Warning: This post contains spoilers
When I saw The Night Ocean on a list of suggested summer reading, I was intrigued. My husband loves HP Lovecraft, but I’d never read any of his books. I decided to read “The Night Ocean”–the short story written by Barlow and Lovecraft–first to get a taste for his work and get a deeper understanding of the book.
“The Night Ocean” is a beautifully written story about an artist who finds himself at the cusp of uncovering some great mystery, but in the end discovers nothing. The Night Ocean by Paul La Farge is essentially the same story. And I felt the same sense of unfulfilled disappointment at the end of each one.
The beginning of the book sets up an intriguing mystery: did the main character’s husband commit suicide, and, if so, why? We are then treated to three additional narrative threads detailing the lives of H.P. Lovecraft, Richard H. Barlow, and Leo Spinks. The accounts are all interesting in their own way, but I had trouble connecting with the characters. The gloomy outlook on life they all three espoused isn’t terribly enjoyable to read about, and the accounts were practically eventless in their ordinariness. All three men made some incredibly stupid decisions and didn’t seem to have good reasons for doing so. I kept waiting for something exciting to happen or for some mystery to be revealed, but there was nothing. That the female characters really only existed to be love interests for the male characters was frustrating. The only character that I did enjoy and identify with, Marina, the psychotherapist working to unravel the mystery of her husband’s suicide, was barely in the book and really doesn’t do much more than any of the other characters.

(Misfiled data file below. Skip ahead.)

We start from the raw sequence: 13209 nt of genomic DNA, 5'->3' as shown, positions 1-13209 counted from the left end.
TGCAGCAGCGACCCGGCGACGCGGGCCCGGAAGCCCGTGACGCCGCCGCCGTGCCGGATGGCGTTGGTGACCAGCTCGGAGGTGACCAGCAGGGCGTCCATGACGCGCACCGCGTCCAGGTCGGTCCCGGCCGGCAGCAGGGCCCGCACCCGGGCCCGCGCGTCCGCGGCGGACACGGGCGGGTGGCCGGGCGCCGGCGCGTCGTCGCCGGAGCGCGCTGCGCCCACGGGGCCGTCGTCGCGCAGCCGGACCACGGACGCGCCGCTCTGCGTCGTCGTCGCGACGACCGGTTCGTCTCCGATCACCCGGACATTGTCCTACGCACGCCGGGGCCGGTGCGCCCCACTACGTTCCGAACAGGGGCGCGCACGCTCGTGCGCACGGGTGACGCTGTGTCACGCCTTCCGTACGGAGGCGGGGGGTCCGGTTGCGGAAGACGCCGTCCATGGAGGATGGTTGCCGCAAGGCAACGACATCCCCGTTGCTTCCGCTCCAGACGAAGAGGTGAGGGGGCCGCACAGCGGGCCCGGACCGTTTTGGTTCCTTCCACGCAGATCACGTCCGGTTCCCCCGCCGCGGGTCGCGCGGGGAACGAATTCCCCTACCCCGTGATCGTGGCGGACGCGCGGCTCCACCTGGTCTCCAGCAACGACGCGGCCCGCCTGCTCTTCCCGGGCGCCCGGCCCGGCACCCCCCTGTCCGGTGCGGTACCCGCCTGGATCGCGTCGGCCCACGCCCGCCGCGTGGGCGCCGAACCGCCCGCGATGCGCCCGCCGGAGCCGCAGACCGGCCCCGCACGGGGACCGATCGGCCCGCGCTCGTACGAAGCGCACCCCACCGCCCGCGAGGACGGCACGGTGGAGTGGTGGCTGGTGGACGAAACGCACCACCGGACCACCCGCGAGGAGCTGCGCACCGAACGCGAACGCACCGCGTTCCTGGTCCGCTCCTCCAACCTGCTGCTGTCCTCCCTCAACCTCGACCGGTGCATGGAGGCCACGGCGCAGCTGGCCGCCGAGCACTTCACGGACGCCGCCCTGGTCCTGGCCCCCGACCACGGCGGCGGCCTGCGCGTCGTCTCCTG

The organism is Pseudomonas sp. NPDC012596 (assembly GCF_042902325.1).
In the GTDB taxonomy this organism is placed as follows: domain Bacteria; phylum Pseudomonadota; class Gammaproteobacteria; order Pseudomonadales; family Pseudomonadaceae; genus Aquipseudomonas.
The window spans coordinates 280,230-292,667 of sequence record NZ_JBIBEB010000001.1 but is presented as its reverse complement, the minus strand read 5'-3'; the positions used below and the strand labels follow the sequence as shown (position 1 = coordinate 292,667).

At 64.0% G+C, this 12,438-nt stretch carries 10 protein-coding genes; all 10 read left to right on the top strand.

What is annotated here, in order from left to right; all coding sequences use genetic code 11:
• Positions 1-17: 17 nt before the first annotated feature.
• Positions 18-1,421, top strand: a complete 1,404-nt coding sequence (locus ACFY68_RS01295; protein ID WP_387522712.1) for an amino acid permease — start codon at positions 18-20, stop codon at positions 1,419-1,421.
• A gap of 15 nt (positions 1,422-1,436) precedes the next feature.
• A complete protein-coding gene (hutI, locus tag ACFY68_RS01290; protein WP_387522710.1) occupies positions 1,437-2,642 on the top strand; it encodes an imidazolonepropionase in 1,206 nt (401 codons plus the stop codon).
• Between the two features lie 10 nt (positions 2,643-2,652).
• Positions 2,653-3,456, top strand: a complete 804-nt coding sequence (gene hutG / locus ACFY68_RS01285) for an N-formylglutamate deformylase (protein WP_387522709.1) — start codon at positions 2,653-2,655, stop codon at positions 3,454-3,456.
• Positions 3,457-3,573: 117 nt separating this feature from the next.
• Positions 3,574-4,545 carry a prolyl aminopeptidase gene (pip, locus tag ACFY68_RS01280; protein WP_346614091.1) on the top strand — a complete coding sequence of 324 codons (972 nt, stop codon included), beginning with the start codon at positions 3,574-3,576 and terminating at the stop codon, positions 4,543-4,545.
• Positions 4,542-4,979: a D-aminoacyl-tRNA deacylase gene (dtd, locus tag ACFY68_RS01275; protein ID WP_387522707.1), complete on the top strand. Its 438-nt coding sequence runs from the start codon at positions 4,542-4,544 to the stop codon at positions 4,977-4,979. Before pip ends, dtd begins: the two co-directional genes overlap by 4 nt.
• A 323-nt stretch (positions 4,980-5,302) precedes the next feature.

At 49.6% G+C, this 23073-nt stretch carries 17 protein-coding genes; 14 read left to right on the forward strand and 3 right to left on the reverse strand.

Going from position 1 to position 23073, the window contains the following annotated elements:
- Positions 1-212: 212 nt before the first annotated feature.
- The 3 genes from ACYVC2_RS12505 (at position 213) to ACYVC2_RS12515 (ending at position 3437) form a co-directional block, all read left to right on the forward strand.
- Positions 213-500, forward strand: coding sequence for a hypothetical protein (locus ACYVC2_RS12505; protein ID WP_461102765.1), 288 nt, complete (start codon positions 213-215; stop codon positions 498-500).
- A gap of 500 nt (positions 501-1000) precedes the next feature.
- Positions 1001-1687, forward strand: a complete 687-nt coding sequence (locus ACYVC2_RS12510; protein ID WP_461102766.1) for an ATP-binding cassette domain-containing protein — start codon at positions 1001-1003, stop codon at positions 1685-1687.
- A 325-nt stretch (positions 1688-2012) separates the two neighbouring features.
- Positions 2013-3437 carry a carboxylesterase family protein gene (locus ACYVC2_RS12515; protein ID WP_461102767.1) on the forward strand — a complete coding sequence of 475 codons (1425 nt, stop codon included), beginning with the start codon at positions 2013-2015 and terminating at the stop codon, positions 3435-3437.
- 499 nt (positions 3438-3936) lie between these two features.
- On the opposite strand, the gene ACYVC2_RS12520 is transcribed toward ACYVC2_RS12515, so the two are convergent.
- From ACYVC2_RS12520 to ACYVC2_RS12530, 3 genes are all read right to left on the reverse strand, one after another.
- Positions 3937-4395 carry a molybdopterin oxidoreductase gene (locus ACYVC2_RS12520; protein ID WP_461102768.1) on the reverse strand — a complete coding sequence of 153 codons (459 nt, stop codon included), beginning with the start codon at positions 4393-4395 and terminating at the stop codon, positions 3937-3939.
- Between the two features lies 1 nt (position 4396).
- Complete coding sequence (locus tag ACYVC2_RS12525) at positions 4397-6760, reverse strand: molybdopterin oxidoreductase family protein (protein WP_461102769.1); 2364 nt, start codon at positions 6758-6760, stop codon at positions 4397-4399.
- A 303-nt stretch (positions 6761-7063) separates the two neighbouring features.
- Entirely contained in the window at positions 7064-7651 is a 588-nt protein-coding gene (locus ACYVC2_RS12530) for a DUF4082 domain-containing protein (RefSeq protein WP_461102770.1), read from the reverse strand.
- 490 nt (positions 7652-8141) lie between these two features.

(Warning: Spoilers follow)
The reveal, that Leo Spinks was a liar, was incredibly obvious and I couldn’t understand why any of the characters believed him to begin with. And then, to leave the central mystery of Charlie’s suicide unsolved just compounded the sense of disappointment I felt. The ambiguous ending would have been fine if there had been some other kind of payoff or sense of satisfaction, but there was nothing.
Overall, while I did enjoy reading about some of the history of early science fiction, I would have rather read actual histories. Those, at least, don’t promise a mystery and fail to deliver. So while The Night Ocean had some intriguing elements, was well written and enjoyable in parts, it failed to really engage me and left me dissatisfied in the end. But maybe that was the point? Either way, my recommendation is to save yourself some time and read “The Night Ocean” by Lovecraft and Barlow. Some of the writing is so beautiful that you’ll get lost in it and you’ll be left with the same depressing disappointment and sense of futility.